3. Every dad has his strengths and weakness as a parent, accept yours, and your little kiddo will be fine.

    Your descritpion was funny though reminded me of the stories my daycare provider told me about my DD’s outfits when she was 9 months old, I was deployed to Haiti, and her dad was in charge for 45 days!

  4. Jason,I loved reading this post. I have a feeling that one of the reasons this little fellow got by with so much is because his Mom is usually the disciplinarian and dad isn’t involved as much. One way to get in that game is to make sure that you teach Cole early on to respond to YOUR voice and YOUR no as well as Kolette’s. I learned early on that just a look from my dad or my mom was all it took. With your “go get um” attitude I know that you will quickly find the way to control Cole’s exuberance without having to chase him down. It’s amazing what a dad can do when he gets in there and shares the discipline as well as everything else with mom. I can’t see you not being in there 100%. You just have it in you. It shows form everything else you do.

  5. I agree with Deb’s comment above. As long as you are both in it as disciplinarians from the beginning, then Cole will react to a look from you just as well as he will react to a look from his mom. It’s so easy to want to be the parent who is the fun parent, the one who plays and doesn’t have to be the bad guy, but that makes it harder for the parent who does have to hand out the stern NO.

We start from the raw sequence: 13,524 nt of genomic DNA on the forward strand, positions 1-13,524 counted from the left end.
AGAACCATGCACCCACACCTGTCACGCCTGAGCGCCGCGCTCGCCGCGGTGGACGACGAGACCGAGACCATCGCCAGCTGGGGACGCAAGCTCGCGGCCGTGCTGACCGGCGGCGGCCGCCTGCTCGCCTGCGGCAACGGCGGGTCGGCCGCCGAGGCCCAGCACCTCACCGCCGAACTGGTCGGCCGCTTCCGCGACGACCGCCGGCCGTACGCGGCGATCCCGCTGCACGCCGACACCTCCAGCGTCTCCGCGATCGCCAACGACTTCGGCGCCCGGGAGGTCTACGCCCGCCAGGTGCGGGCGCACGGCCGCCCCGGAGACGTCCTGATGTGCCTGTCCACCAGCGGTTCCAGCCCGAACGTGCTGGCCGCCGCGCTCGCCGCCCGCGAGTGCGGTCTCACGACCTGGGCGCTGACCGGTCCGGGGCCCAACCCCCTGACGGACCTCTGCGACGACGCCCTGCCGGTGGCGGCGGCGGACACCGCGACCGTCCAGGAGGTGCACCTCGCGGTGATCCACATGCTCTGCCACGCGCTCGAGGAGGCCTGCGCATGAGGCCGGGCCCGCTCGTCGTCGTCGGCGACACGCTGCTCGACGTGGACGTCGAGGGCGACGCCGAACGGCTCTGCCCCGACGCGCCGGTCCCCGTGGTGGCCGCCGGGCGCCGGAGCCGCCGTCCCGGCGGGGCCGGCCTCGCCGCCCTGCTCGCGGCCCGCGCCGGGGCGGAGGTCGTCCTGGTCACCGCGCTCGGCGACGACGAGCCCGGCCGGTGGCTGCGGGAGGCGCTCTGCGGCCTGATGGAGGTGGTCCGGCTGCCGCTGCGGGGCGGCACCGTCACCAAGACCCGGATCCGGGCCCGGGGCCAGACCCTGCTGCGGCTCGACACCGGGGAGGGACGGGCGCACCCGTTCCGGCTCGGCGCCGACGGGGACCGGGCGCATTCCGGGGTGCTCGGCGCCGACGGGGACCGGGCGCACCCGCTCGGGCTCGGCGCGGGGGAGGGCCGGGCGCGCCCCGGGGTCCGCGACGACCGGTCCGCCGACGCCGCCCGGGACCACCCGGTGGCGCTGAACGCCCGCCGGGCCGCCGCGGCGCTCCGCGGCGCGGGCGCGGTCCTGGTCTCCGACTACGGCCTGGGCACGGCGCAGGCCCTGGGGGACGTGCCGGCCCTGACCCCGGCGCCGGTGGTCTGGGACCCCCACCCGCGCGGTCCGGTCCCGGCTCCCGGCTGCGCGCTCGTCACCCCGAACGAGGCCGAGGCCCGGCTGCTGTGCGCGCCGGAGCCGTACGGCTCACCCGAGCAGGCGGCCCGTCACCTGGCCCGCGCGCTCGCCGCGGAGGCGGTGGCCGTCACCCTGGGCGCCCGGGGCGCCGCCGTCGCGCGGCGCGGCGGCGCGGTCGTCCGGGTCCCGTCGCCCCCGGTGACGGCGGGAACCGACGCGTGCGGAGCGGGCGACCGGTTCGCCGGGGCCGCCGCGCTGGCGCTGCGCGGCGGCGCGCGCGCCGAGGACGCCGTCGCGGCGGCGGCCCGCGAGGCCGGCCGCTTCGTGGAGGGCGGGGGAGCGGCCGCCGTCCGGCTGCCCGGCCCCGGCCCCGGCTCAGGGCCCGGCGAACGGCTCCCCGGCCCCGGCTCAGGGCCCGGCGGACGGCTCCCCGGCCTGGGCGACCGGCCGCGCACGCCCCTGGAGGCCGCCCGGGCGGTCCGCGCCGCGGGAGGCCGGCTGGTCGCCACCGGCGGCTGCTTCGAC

I’m sure that you’ll do fine and find your way with or without velcro.

  6. Jason, your insight sure brings back memories. James (my late husband, a paraplegic and btk amputee) and I raised our grandson when he was little. Believe it or not, James was better at controlling our little one than I was. He seemed to understand in his heart that James had limitations, and that he needed to allow for those limitations with his behavior. He was so good for James, he could go to the store with James and ride on his lap and be so good. For me he would try to break and run around. Embrace your life as a parent and your child will adapt to all of your situations. Just a little experience talking. Oh, by the way, when we lost James, our grandson was 6. He was so lost without his Pappy. He still talks about him daily and will always be a guiding presence in his life. You are a very special blessing to everyone whose life you touch and I am so grateful for your musings and observations on a daily basis. Kinda keeps my life with James in the forefront of my mind. Love Kolette and you both, and your life together. Thank you so much for sharing your journeys through life with all of us so that we may be enlightened!

  7. I had such a giggle at my visions of your Cole with his head in the feed bag! Love reading your blogs (I am a Jason & Kolette newbie) =)

  8. Just this past Sunday as we sat in Church, my daughter pointed to a purple Fruit Loop that was on the ground. That darn Fruit Loop brought a smile and a moment of sadness as I can vividly remember both of them, now 12 and 8, throwing them in Church. I wondered if that Fruit Loop had just been dropped or tossed. I knew that somewhere in our congregation a parent had sat earlier wondering what others may have thought. I looked at that purple Fruit Loop for a while and looked over at my two and smiled. One day that dad will look back and be grateful that he had the chance to experience the mayhem that our children so willingly bless our lives with.